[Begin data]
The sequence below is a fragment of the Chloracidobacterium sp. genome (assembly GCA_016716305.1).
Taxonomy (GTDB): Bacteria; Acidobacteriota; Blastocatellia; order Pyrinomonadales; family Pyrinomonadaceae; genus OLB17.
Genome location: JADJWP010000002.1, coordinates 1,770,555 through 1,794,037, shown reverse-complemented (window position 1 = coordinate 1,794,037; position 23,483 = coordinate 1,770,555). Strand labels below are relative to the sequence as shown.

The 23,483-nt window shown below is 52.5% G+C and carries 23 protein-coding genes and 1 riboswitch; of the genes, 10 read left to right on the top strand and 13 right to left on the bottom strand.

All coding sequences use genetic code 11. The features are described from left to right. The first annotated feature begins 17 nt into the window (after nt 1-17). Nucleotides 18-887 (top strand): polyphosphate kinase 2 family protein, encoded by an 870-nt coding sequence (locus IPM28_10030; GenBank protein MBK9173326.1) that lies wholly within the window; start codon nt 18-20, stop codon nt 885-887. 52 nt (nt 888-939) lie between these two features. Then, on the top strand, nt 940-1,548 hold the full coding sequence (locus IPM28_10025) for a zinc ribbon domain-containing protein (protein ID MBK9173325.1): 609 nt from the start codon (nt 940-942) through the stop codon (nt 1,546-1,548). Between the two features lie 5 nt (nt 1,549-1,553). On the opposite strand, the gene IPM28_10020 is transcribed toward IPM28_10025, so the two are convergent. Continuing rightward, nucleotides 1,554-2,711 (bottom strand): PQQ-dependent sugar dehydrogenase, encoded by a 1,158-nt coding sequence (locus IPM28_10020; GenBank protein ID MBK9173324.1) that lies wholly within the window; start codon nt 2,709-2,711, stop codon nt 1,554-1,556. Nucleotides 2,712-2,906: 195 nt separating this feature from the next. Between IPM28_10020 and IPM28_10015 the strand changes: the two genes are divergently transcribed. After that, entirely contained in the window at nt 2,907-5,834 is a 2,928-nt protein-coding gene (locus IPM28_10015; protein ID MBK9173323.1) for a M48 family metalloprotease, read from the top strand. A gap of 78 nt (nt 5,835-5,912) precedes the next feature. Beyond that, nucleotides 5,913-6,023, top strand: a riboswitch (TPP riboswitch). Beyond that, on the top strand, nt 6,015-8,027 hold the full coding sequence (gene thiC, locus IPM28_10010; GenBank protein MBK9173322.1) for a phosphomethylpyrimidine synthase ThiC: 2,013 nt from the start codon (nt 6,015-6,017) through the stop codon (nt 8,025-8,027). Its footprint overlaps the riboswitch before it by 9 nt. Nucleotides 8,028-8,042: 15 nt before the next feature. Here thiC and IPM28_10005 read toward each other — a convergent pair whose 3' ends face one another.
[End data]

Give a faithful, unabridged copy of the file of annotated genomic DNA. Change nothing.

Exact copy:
The sequence below is a fragment of the Chloracidobacterium sp. genome (assembly GCA_016716305.1).
Taxonomy (GTDB): Bacteria; Acidobacteriota; Blastocatellia; order Pyrinomonadales; family Pyrinomonadaceae; genus OLB17.
Genome location: JADJWP010000002.1, coordinates 1,770,555 through 1,794,037, shown reverse-complemented (window position 1 = coordinate 1,794,037; position 23,483 = coordinate 1,770,555). Strand labels below are relative to the sequence as shown.

The 23,483-nt window shown below is 52.5% G+C and carries 23 protein-coding genes and 1 riboswitch; of the genes, 10 read left to right on the top strand and 13 right to left on the bottom strand.

All coding sequences use genetic code 11. The features are described from left to right. The first annotated feature begins 17 nt into the window (after nt 1-17). Nucleotides 18-887 (top strand): polyphosphate kinase 2 family protein, encoded by an 870-nt coding sequence (locus IPM28_10030; GenBank protein MBK9173326.1) that lies wholly within the window; start codon nt 18-20, stop codon nt 885-887. 52 nt (nt 888-939) lie between these two features. Then, on the top strand, nt 940-1,548 hold the full coding sequence (locus IPM28_10025) for a zinc ribbon domain-containing protein (protein ID MBK9173325.1): 609 nt from the start codon (nt 940-942) through the stop codon (nt 1,546-1,548). Between the two features lie 5 nt (nt 1,549-1,553). On the opposite strand, the gene IPM28_10020 is transcribed toward IPM28_10025, so the two are convergent. Continuing rightward, nucleotides 1,554-2,711 (bottom strand): PQQ-dependent sugar dehydrogenase, encoded by a 1,158-nt coding sequence (locus IPM28_10020; GenBank protein ID MBK9173324.1) that lies wholly within the window; start codon nt 2,709-2,711, stop codon nt 1,554-1,556. Nucleotides 2,712-2,906: 195 nt separating this feature from the next. Between IPM28_10020 and IPM28_10015 the strand changes: the two genes are divergently transcribed. After that, entirely contained in the window at nt 2,907-5,834 is a 2,928-nt protein-coding gene (locus IPM28_10015; protein ID MBK9173323.1) for a M48 family metalloprotease, read from the top strand. A gap of 78 nt (nt 5,835-5,912) precedes the next feature. Beyond that, nucleotides 5,913-6,023, top strand: a riboswitch (TPP riboswitch). Beyond that, on the top strand, nt 6,015-8,027 hold the full coding sequence (gene thiC, locus IPM28_10010; GenBank protein MBK9173322.1) for a phosphomethylpyrimidine synthase ThiC: 2,013 nt from the start codon (nt 6,015-6,017) through the stop codon (nt 8,025-8,027). Its footprint overlaps the riboswitch before it by 9 nt. Nucleotides 8,028-8,042: 15 nt before the next feature. Here thiC and IPM28_10005 read toward each other — a convergent pair whose 3' ends face one another.